Gilead to Launch Authorized Generic Versions of Hepatitis C Treatments


Officials with Gilead Sciences, Inc. plan to launch authorized generic versions of Epclusa and Harvoni.

Officials with Gilead Sciences, Inc. plan to launch authorized generic versions of sofosbuvir 400 mg/velpatasvir 100 mg (Epclusa) and ledipasvir 90mg/sofosbuvir 400 mg (Harvoni), Gilead’s leading treatments for chronic hepatitis C

virus (HCV), in the United States, through a newly created subsidiary, Asegua Therapeutics LLC, according to a press release from the company.

The authorized generics will launch at a list price of $24,000 for the most common course of therapy and will be available in January 2019.

The brand-name versions have been the subject of much debate since the launch of Gilead’s first HCV medication in 2013, but the average price paid for each bottle of medicine in the United States has decreased by more than 60% off of the public list prices, across health insurers and government payers. "Due to the complexity and structure of the US health care system, however, these discounts provided by Gilead may not always translate into lower costs for patients," according to the statement. Further, existing contracts, together with laws associated with government pricing policies, make it challenging to quickly lower a product’s list price once it is on the market.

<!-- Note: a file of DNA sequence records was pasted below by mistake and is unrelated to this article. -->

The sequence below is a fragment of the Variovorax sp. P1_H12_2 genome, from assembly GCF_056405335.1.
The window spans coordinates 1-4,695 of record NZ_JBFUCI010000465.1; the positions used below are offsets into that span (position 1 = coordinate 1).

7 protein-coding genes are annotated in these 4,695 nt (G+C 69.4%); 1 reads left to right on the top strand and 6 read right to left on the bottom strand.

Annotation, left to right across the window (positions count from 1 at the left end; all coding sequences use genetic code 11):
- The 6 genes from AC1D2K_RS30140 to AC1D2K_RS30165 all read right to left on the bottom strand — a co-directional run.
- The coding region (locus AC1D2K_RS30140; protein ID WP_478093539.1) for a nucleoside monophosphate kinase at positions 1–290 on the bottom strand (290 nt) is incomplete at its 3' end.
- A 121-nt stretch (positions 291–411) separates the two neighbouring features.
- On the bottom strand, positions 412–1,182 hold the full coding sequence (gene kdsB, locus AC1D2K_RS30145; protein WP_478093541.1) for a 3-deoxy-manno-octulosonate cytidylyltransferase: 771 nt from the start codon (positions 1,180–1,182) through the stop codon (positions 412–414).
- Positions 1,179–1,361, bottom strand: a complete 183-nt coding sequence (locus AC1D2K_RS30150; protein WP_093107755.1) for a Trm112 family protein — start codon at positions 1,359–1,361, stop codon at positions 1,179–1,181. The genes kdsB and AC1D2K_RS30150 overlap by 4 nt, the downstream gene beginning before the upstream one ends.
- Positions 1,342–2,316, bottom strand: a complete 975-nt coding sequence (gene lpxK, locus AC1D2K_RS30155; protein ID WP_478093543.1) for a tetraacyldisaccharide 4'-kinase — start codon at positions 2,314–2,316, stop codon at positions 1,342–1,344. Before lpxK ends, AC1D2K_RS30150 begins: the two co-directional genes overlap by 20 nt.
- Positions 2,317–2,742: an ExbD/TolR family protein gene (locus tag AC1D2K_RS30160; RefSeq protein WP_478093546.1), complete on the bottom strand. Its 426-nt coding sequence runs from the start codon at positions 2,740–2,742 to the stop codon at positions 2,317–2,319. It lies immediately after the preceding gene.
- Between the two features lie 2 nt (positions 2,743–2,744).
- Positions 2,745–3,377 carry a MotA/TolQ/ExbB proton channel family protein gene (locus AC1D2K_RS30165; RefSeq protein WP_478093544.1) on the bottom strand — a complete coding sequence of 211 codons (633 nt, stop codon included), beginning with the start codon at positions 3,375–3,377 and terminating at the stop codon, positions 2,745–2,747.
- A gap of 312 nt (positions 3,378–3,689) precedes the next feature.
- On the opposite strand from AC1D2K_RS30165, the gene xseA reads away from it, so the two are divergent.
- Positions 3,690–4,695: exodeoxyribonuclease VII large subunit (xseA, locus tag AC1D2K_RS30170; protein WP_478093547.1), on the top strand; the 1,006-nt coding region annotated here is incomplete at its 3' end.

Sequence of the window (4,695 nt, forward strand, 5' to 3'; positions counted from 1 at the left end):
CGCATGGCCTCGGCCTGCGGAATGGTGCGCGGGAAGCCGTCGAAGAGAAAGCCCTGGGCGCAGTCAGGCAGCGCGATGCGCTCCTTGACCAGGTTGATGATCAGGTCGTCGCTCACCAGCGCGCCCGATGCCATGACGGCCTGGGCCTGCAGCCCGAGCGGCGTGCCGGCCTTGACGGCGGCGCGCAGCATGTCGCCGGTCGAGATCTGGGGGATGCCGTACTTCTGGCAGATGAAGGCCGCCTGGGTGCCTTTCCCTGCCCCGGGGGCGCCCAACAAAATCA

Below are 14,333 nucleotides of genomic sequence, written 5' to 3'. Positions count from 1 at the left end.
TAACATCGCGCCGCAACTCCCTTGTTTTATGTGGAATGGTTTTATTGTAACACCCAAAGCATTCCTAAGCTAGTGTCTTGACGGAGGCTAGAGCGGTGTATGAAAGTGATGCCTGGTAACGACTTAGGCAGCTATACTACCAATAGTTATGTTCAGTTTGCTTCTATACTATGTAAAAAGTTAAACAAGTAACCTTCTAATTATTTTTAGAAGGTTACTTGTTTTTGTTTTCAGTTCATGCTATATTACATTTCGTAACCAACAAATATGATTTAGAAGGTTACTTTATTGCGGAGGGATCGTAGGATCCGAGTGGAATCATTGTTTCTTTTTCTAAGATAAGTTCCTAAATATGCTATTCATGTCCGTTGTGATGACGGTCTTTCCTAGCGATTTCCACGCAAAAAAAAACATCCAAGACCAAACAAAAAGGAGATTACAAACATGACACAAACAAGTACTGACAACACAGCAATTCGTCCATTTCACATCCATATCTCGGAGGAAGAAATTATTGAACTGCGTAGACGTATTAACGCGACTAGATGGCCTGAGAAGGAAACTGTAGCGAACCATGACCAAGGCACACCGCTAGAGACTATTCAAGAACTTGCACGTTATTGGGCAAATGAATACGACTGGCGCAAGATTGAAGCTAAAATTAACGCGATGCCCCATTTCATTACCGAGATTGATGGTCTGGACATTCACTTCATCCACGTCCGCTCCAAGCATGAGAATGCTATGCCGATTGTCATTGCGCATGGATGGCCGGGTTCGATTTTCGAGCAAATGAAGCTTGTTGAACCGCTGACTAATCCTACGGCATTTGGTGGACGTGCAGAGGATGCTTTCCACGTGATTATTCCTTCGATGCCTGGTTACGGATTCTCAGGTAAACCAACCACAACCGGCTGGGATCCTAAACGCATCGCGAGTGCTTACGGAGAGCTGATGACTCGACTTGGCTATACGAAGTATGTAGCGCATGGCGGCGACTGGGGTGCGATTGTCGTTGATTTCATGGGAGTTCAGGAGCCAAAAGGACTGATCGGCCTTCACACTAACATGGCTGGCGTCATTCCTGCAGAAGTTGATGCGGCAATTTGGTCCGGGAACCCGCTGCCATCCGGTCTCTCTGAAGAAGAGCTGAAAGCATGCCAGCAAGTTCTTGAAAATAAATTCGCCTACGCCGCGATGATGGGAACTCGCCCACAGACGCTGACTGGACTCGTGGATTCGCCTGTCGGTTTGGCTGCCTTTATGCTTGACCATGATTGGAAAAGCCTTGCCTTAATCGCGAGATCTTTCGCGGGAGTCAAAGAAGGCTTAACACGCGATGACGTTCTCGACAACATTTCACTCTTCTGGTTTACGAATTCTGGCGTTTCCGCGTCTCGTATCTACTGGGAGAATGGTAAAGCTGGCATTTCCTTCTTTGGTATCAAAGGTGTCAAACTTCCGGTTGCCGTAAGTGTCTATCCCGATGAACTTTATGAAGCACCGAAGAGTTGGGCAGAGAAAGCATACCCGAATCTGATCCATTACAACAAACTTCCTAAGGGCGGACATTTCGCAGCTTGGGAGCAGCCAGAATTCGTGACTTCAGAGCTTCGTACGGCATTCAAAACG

The authorized generics are priced to more closely reflect the discounts that health insurers and government payers receive today, according to information in the press release. Insurers will have the choice of offering either the authorized generics or the branded medications for both Epclusa and Harvoni. In the Medicare Part D setting, the authorized generics could save patients up to $2,500 in out-of-pocket costs per course of therapy. The authorized generics will also offer substantial savings to state managed Medicaid plans that do not currently benefit from negotiated rebates and that represent a significant number of people in need, potentially opening up access to our medications to beneficiaries who were previously denied coverage.

Beyond the company’s efforts to reduce patient costs, Gilead is continuing to pursue innovative collaborations and long-term financing models, such as a potential subscription model, that could not only expand access, but aim to eliminate HCV in the United States and around the world.

This article was originally published on Pharmacy Times.


Gilead Subsidiary to Launch Authorized Generics of Epclusa® (Sofosbuvir/Velpatasvir) and Harvoni® (Ledipasvir/Sofosbuvir) for the Treatment of Chronic Hepatitis C [news release]. Foster City, Calif. Gilead Sciences; Sept. 24, 2018. Accessed at:

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